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Featured Blu-ray / DVD Review: The Pirate Fairy

March 31st, 2014

The Pirate Fairy - Buy from Amazon: DVD or Blu-ray Combo Pack

The Tinker Bell franchise began in 2008 and while they've never received a full theatrical release domestically, they've become huge hits on the home market. The latest installment is The Pirate Fairy, which is the fifth film released in six years. Has the franchise finally run out of stream? Or is this film just as entertaining as the past ones?

The Movie

The film begins by introducing Zarina, a dust-keeper fairy. She's walking to work, because she's run out of Pixie Dust, again. This happens a lot, which is ironic given her job. She loves her job, she really loves her job, in part because she is so fascinated with the properties of Pixie Dust. She asks a lot of questions that none of the other fairies are remotely interested in. As her boss says, she's a lot like Tinker Bell in that way. There is a difference. Tinkering with stuff you find to make new inventions is fine, because even if they don't work, you haven't caused a lot of trouble. If you experiment with Pixie Dust, especially Blue Dust, the most important Pixie Dust there is, one mistake could cause irreparable harm. This is why Dust Keepers are forbidden from tampering with the Pixie Dust.

That night after work, Zarina returns home and we see she has been experimenting at home, a lot. She's never gotten a result; however, and she's becoming despondent. She is about to give up when a single grain of Blue Pixie Dust floats down from her hair. It must have gotten in there when she was messing around at work. She takes a tiny chunk of the grain and mixes it with one of her experiments and suddenly she has a result. She's created Orange Pixie Dust that can bend moonbeams, something only Light fairies should be able to do. She's really excited and rushes over to Tinker Bell to tell her, hoping to have a kindred spirit. Tinker Bell, however, worries that these experiments could be too dangerous. And she's right. Pink Pixie dust replicated the powers of Garden Fairies, but she spills a bunch on a plant causing it to grow out of control, so much so that it destroyed the Pixie Dust depot where she works. She is fired as a result and leaves Pixie Hollow.

The next year, during the Seasons Festival, Zarina returns. However, she's not there to celebrate with the rest of the Pixies. She uses her new Pink Pixie Dust to grow giant poppies, which she uses to put all of the Pixies to sleep. Fortunately, Rosetta realizes what Zarina is up to and is able to get the gang to safety. Afterward, they chase Zarina to the coast, where they spot pirates. At first they think Zarina was captured by the pirates and forced to steal the Blue Pixie Dust, but in reality, Zarina is the Pirate Captain. They try to get the Blue Pixie Dust back, but in the process Zarina hits them with Pixie dust in a rainbow of colors that knocks them out. When they wake up, they feel fine, for the most part, but soon realize their powers have been switched.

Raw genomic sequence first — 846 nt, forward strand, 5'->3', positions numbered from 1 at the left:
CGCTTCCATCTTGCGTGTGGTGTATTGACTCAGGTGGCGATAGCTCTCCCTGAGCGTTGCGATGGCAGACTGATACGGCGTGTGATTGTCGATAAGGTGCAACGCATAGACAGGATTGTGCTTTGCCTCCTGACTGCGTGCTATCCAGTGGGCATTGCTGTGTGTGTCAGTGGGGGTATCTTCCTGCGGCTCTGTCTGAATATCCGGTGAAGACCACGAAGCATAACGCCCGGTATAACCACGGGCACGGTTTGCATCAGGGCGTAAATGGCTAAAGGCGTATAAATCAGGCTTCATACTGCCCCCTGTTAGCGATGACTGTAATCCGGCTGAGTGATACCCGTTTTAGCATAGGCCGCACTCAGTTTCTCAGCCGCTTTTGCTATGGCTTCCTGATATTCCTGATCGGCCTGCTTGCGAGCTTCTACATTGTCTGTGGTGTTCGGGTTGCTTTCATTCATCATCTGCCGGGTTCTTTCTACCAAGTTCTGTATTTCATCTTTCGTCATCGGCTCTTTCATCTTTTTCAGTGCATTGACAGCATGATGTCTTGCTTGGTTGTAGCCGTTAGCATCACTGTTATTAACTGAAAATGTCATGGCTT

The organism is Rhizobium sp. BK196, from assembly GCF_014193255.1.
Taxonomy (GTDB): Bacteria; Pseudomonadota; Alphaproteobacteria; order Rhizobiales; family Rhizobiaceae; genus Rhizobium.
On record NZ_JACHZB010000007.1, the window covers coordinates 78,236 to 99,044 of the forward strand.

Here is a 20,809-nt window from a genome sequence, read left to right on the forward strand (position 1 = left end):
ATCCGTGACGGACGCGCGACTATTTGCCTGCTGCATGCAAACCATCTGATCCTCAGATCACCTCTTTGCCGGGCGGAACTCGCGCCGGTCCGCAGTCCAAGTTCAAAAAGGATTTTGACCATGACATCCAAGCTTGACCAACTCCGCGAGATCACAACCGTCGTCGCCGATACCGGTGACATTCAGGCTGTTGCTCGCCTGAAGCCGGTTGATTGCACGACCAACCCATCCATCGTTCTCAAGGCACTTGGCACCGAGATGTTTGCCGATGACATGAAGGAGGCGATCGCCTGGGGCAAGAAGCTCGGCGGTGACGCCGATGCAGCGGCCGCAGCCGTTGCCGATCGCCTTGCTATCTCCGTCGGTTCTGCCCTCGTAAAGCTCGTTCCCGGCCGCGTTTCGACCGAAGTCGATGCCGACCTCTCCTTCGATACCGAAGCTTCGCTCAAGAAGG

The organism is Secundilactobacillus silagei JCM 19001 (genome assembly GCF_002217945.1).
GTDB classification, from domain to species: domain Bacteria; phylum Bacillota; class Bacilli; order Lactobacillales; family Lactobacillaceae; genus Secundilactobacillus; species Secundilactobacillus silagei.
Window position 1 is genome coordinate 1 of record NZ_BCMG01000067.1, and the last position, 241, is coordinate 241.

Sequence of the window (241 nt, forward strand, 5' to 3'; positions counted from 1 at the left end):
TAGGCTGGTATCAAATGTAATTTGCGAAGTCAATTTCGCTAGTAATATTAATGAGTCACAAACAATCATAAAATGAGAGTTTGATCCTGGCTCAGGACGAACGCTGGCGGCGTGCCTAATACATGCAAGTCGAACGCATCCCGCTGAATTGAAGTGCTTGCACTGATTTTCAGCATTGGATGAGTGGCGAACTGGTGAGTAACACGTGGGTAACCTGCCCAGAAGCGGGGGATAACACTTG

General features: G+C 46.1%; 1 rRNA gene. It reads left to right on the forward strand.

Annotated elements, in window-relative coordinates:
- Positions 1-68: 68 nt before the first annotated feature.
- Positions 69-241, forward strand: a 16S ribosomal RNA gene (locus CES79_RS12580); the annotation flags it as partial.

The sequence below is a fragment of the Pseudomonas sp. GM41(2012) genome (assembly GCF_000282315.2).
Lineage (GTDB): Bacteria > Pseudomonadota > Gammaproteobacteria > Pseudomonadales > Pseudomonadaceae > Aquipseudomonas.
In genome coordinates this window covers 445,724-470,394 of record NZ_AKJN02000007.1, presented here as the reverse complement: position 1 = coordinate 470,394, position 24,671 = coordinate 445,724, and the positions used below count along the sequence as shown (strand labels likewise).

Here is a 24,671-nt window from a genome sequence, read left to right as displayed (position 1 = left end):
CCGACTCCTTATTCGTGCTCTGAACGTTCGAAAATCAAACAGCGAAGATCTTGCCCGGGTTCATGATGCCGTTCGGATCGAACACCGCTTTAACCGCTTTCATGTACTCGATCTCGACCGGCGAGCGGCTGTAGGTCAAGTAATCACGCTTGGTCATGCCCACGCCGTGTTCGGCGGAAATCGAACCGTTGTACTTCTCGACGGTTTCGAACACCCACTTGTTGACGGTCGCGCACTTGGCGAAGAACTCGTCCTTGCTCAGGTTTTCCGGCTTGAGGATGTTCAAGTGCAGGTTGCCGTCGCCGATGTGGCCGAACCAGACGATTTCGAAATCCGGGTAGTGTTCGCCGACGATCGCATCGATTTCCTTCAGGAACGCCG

How they react enters into spoiler territory, so we will end the plot summary there.

The Pirate Fairy is a very good kids movie and is easily better than the vast majority of similar releases aimed at the same target demographic. It has all of the same strengths of the other films in the franchise, including strong characters and good writing. This film has more action in it than most similar releases, and the stakes feel much higher. The loss of the Blue Pixie Dust goes beyond the usual "be true to yourself" message of these movies. (Although, there is still some of that here.) The action with the pirates also elevates the movie by bringing it closer to its roots by introducing a number of characters we see in Peter Pan. (I'm not going to say who they are, but given the name of the movie, you can probably guess at least one of them.) Again the technical prowess of the movie is much better than most direct-to-DVD releases, and quite frankly, it is better than several digitally animated films that earned theatrical releases last year.

The Extras

The extras begin with Second Star to the Right, which is a five-minute featurette looking at the film's inspiration and how it borrowed from the mythology of the original story and the 1953 movie. Croc-u-mentary is a five-minute look at crocodiles. Up next are four deleted scenes, plus an introduction. There is a four-minute featurette on the making of the song, "The Frigate That Flies". There are two short films, Aarrgh! and Treasure Chest., both are just over a minute long. Finally, you can sing-along to "Who I Am" and "The Frigate That Flies". Of these extras, only the Croc-u-mentary and the short films are on the DVD.

Like I said above, this movie looks better than a lot of theatrical digitally animated releases. The video in particular is amazing. The level of details is sharp, the colors are vivid, while there are no digital artifacts or compression issues to deal with. The audio is nearly as strong with an energetic 7.1 surround sound mix. The dialogue is always clear, while the surround sound speakers are active with music, ambient sounds, etc. There's perhaps not quite as much dynamic effects as there could have been, especially in the climatic battle, but it is still much better than most kids movies get.

The Blu-ray costs $23, which is $5 or 28% more than the DVD. This is a good deal for a Blu-ray with exclusive extras and such a strong technical presentation.

The Verdict

The Pirate Fairy might be the second last film in the franchise. If this is true, at least the franchise looks to go out on a strong note. There are not a lot of extras on the DVD but the Blu-ray Combo Pack is certainly worth picking up.

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Filed under: Video Review, The Pirate Fairy, Tinker Bell, Jeff Bennett, Mae Whitman, Christina Hendricks, Megan Hilty